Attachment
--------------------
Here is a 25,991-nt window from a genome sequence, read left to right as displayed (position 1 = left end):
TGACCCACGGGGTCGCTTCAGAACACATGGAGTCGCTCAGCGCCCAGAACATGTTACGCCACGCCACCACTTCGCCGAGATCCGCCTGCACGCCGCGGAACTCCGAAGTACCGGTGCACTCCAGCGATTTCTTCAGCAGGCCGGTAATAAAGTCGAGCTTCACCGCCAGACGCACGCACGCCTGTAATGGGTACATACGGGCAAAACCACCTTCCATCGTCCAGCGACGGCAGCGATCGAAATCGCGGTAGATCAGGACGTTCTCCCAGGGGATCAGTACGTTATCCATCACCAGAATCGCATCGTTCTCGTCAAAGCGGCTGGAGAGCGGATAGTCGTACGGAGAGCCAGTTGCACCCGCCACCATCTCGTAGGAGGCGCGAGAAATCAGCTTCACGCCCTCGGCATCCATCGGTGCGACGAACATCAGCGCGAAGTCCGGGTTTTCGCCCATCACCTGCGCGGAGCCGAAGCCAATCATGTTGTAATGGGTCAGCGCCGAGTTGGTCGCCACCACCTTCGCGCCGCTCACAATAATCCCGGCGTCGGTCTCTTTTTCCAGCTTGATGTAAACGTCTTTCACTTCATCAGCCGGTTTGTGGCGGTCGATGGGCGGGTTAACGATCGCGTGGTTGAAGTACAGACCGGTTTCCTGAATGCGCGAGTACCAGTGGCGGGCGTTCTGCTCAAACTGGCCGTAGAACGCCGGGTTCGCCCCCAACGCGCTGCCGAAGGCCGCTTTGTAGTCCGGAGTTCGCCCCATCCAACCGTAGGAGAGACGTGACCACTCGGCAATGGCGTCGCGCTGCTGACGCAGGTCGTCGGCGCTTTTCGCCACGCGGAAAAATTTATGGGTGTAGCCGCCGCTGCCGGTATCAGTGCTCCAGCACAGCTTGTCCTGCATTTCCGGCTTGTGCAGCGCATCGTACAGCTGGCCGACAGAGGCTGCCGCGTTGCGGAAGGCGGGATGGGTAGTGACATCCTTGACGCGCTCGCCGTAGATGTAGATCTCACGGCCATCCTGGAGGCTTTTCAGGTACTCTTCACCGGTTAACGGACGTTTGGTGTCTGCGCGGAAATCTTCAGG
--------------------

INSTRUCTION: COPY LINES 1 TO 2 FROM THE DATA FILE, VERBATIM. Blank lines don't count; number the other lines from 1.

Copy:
Here is a 25,991-nt window from a genome sequence, read left to right as displayed (position 1 = left end):
TGACCCACGGGGTCGCTTCAGAACACATGGAGTCGCTCAGCGCCCAGAACATGTTACGCCACGCCACCACTTCGCCGAGATCCGCCTGCACGCCGCGGAACTCCGAAGTACCGGTGCACTCCAGCGATTTCTTCAGCAGGCCGGTAATAAAGTCGAGCTTCACCGCCAGACGCACGCACGCCTGTAATGGGTACATACGGGCAAAACCACCTTCCATCGTCCAGCGACGGCAGCGATCGAAATCGCGGTAGATCAGGACGTTCTCCCAGGGGATCAGTACGTTATCCATCACCAGAATCGCATCGTTCTCGTCAAAGCGGCTGGAGAGCGGATAGTCGTACGGAGAGCCAGTTGCACCCGCCACCATCTCGTAGGAGGCGCGAGAAATCAGCTTCACGCCCTCGGCATCCATCGGTGCGACGAACATCAGCGCGAAGTCCGGGTTTTCGCCCATCACCTGCGCGGAGCCGAAGCCAATCATGTTGTAATGGGTCAGCGCCGAGTTGGTCGCCACCACCTTCGCGCCGCTCACAATAATCCCGGCGTCGGTCTCTTTTTCCAGCTTGATGTAAACGTCTTTCACTTCATCAGCCGGTTTGTGGCGGTCGATGGGCGGGTTAACGATCGCGTGGTTGAAGTACAGACCGGTTTCCTGAATGCGCGAGTACCAGTGGCGGGCGTTCTGCTCAAACTGGCCGTAGAACGCCGGGTTCGCCCCCAACGCGCTGCCGAAGGCCGCTTTGTAGTCCGGAGTTCGCCCCATCCAACCGTAGGAGAGACGTGACCACTCGGCAATGGCGTCGCGCTGCTGACGCAGGTCGTCGGCGCTTTTCGCCACGCGGAAAAATTTATGGGTGTAGCCGCCGCTGCCGGTATCAGTGCTCCAGCACAGCTTGTCCTGCATTTCCGGCTTGTGCAGCGCATCGTACAGCTGGCCGACAGAGGCTGCCGCGTTGCGGAAGGCGGGATGGGTAGTGACATCCTTGACGCGCTCGCCGTAGATGTAGATCTCACGGCCATCCTGGAGGCTTTTCAGGTACTCTTCACCGGTTAACGGACGTTTGGTGTCTGCGCGGAAATCTTCAGG